Give cold calling a shot. Email the chief executive directly. What’s the worst that can happen? I applied to every PR firm in Dublin and didn’t get one reply.
Recently, I gave a job to a candidate who picked up the phone to introduce himself after he sent in his CV. Being personal matters.
You might have to take a step back in your career to take two forward. After an intense search I got a job offer from Web Summit. It was an entry level role, which later progressed into a PR Manager position.
I was there to ring journalists all day to get them to come to the event. It was for less money than I was on in insurance, it was longer hours, but it was a start in the career I wanted.
That opportunity was a game changer for me. It was an ambitious company with a young workforce who were constantly experimenting and learning. It was internationally focused and I got to travel all over the world facing high pressure situations.
I created the concept of ClearStory International at that time, a PR agency that would help early stage tech startups boost their profiles and credibility anywhere in the world. After two years I took my last paycheck from Web Summit and started working out of libraries on my own.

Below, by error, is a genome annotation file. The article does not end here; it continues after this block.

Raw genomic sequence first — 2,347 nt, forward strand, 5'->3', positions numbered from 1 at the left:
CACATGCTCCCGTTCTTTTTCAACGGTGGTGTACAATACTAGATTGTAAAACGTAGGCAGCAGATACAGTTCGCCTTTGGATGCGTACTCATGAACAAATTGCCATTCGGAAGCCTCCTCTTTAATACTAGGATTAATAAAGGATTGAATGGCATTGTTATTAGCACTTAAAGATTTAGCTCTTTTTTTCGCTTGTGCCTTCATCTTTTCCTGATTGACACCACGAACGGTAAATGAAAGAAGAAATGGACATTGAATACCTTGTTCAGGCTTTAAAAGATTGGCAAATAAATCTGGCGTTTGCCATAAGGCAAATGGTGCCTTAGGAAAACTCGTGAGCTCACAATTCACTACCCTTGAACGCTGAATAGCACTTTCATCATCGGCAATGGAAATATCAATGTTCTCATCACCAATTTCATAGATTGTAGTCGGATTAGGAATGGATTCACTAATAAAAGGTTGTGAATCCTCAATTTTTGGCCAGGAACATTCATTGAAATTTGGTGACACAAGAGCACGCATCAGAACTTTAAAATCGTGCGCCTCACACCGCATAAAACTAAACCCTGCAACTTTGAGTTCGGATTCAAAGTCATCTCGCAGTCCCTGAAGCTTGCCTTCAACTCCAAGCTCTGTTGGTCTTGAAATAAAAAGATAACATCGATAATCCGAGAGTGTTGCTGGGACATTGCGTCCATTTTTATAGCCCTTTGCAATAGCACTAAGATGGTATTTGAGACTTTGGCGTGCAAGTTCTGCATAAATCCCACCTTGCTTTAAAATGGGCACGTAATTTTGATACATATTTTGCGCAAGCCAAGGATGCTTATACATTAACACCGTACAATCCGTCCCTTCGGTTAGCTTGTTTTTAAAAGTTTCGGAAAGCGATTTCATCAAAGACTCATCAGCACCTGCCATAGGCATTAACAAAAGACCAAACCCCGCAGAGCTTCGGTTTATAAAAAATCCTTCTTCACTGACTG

Two years later, we’ve worked with over 50 clients from Singapore to Miami with 10 staff and we continue to grow.
For me, failure has seen me acquire the skills I need to build a company.
It has given me an appetite for risk that I’ve used to take decisions I might not have otherwise. It has helped me understand more about myself and others.
If you failed the leaving cert, don’t despair. It will set you on a path that might be more challenging and frustrating than your peers but if you persist, every failure becomes a lesson and every lesson becomes an asset. Time is on your side. Use it now and pursue your career on your terms.
James McCann is the chief executive of ClearStory International.